Harnessing the spirit of excellence

Saturday August 17 2019

Min Atek

Min Atek 

By Min Atek

I got to the hall at lunch time. The stage was all set, the lights were hanging over the impeccably white stage where models would catwalk.
The sound was perfect too. Many workers were walking up and about, doing final touches.
It was four hours to the grand finale of the Uganda International Fashion week.
The brain behind the setup wasn’t on site, yet everything was seemingly organised. Speaking to a dear friend, I emphasised how pleasantly surprised I was.
He told me that in that specific industry, the brain behind the execution knew nothing better than the very best. His works were unmatched.
Fast forward, at exactly 10 minutes to 8pm, the man handling the entire production of the day, picked the microphone and announced that the show would start in 10 mins and at that time, the stage was filled with African dancers playing long drums.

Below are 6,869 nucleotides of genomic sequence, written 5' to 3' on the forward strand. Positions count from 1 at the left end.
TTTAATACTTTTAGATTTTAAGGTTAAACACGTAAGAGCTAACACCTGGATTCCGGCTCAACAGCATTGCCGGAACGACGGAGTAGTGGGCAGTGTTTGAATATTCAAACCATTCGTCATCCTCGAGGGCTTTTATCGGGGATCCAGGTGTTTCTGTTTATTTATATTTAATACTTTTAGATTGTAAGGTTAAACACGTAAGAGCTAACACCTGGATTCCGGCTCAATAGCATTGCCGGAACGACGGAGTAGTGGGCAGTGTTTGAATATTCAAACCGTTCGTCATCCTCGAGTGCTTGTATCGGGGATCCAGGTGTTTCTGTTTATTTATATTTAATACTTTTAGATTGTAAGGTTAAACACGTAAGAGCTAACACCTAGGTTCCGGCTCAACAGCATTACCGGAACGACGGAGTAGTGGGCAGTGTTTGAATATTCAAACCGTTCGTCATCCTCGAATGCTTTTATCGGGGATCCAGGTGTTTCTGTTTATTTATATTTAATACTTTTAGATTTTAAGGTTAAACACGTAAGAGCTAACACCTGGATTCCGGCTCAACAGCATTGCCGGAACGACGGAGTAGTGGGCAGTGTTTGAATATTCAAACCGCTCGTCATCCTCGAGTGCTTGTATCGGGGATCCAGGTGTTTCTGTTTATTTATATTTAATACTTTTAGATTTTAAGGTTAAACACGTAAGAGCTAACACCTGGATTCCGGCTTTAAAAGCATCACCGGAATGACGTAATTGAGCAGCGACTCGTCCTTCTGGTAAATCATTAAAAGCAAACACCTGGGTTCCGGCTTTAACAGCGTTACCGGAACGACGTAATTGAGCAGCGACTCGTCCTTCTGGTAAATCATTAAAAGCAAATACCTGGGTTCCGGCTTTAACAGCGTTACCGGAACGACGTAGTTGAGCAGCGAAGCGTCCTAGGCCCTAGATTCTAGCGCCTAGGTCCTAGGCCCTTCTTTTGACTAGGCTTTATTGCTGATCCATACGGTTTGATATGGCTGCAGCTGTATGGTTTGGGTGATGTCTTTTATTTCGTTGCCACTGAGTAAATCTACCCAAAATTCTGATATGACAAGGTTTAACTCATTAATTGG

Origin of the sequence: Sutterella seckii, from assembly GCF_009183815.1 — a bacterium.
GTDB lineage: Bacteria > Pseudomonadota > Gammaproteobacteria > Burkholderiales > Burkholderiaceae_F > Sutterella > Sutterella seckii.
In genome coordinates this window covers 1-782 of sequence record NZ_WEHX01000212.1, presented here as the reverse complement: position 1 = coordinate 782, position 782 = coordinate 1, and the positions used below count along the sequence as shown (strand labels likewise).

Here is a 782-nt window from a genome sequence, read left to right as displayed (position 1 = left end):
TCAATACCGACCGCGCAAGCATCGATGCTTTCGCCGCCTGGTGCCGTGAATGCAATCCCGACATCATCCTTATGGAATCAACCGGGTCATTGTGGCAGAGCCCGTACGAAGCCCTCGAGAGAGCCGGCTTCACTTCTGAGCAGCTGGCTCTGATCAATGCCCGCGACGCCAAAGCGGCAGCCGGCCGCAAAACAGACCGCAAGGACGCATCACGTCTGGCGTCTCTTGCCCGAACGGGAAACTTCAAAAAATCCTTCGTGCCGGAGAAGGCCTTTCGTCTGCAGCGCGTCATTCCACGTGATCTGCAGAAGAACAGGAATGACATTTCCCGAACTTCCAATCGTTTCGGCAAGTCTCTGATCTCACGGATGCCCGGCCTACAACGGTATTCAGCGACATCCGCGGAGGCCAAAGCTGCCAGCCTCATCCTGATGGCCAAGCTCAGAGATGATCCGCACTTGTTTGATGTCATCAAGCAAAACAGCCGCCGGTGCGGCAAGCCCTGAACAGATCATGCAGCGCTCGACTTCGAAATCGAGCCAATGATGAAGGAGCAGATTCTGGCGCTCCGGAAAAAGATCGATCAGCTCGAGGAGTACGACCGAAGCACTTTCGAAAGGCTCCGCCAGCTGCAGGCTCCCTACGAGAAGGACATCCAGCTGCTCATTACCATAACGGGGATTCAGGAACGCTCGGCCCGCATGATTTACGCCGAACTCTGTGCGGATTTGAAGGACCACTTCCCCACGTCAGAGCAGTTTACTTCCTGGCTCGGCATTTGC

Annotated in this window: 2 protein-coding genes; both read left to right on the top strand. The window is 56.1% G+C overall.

It was beautiful. I couldn’t help but feel goosebumps. For the next one and half hours the show proceeded without a glitch.
It was beautifully and perfectly executed event as it drew to a seemingly quick end because of the manner in which it was organised. The audience yearned for more.
Who said Africans do not know how to do perfect things? Who said Ugandans do not know how to deliver excellence? Who said Africans are mediocre? Who says we are bad time managers?
As a person with an exceptional eye for detail and with an insatiable appetite for excellence, I was very amazed. It was exceedingly humbling to be associated with an excellent team.
I had arranged for my daughter to be present and I was thrilled that she experienced the entire event because the experiences around us impact greatly in who we are and how we execute our work.
There’s a breed of folks who have set themselves apart to pull off only extraordinary results. They are committed to excellence and they are pace setters.
I like to count myself among them. I admire their commitment and join them to look down upon mediocrity, laziness and complacency.
They are Ugandan too. May the same fire fall on you too and your children’s children.